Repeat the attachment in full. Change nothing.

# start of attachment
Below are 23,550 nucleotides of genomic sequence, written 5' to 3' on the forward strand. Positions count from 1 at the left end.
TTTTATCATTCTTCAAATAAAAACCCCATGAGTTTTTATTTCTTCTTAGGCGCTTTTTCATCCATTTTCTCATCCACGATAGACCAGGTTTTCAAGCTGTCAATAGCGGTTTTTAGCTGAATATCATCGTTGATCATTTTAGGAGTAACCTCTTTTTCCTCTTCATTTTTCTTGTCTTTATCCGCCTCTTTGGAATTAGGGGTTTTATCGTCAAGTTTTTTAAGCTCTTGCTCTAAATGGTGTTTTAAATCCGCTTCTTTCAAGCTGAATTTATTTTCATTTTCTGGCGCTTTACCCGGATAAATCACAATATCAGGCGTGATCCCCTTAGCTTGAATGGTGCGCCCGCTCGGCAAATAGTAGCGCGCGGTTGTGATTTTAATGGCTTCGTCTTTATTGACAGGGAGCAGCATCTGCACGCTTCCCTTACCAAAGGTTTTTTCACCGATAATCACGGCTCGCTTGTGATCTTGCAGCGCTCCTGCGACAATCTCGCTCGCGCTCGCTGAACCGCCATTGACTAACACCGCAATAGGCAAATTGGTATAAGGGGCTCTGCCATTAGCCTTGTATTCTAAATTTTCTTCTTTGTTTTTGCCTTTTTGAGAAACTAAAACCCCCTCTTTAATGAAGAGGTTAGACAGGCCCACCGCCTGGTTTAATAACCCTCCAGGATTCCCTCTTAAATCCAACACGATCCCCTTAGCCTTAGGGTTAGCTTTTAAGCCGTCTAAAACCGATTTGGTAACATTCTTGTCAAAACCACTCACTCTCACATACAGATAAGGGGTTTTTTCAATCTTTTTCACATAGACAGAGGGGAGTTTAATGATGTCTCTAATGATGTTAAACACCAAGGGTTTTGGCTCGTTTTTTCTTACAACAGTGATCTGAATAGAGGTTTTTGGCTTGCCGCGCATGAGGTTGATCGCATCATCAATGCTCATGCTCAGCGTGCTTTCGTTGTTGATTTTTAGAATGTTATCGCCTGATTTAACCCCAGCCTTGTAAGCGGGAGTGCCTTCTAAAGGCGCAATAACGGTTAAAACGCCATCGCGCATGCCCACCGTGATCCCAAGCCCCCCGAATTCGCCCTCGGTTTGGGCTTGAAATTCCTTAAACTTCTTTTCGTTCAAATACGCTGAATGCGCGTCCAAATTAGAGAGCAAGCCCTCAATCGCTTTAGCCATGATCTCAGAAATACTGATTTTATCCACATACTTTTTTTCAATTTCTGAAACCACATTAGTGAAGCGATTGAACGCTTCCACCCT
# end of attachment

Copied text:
Below are 23,550 nucleotides of genomic sequence, written 5' to 3' on the forward strand. Positions count from 1 at the left end.
TTTTATCATTCTTCAAATAAAAACCCCATGAGTTTTTATTTCTTCTTAGGCGCTTTTTCATCCATTTTCTCATCCACGATAGACCAGGTTTTCAAGCTGTCAATAGCGGTTTTTAGCTGAATATCATCGTTGATCATTTTAGGAGTAACCTCTTTTTCCTCTTCATTTTTCTTGTCTTTATCCGCCTCTTTGGAATTAGGGGTTTTATCGTCAAGTTTTTTAAGCTCTTGCTCTAAATGGTGTTTTAAATCCGCTTCTTTCAAGCTGAATTTATTTTCATTTTCTGGCGCTTTACCCGGATAAATCACAATATCAGGCGTGATCCCCTTAGCTTGAATGGTGCGCCCGCTCGGCAAATAGTAGCGCGCGGTTGTGATTTTAATGGCTTCGTCTTTATTGACAGGGAGCAGCATCTGCACGCTTCCCTTACCAAAGGTTTTTTCACCGATAATCACGGCTCGCTTGTGATCTTGCAGCGCTCCTGCGACAATCTCGCTCGCGCTCGCTGAACCGCCATTGACTAACACCGCAATAGGCAAATTGGTATAAGGGGCTCTGCCATTAGCCTTGTATTCTAAATTTTCTTCTTTGTTTTTGCCTTTTTGAGAAACTAAAACCCCCTCTTTAATGAAGAGGTTAGACAGGCCCACCGCCTGGTTTAATAACCCTCCAGGATTCCCTCTTAAATCCAACACGATCCCCTTAGCCTTAGGGTTAGCTTTTAAGCCGTCTAAAACCGATTTGGTAACATTCTTGTCAAAACCACTCACTCTCACATACAGATAAGGGGTTTTTTCAATCTTTTTCACATAGACAGAGGGGAGTTTAATGATGTCTCTAATGATGTTAAACACCAAGGGTTTTGGCTCGTTTTTTCTTACAACAGTGATCTGAATAGAGGTTTTTGGCTTGCCGCGCATGAGGTTGATCGCATCATCAATGCTCATGCTCAGCGTGCTTTCGTTGTTGATTTTTAGAATGTTATCGCCTGATTTAACCCCAGCCTTGTAAGCGGGAGTGCCTTCTAAAGGCGCAATAACGGTTAAAACGCCATCGCGCATGCCCACCGTGATCCCAAGCCCCCCGAATTCGCCCTCGGTTTGGGCTTGAAATTCCTTAAACTTCTTTTCGTTCAAATACGCTGAATGCGCGTCCAAATTAGAGAGCAAGCCCTCAATCGCTTTAGCCATGATCTCAGAAATACTGATTTTATCCACATACTTTTTTTCAATTTCTGAAACCACATTAGTGAAGCGATTGAACGCTTCCACCCT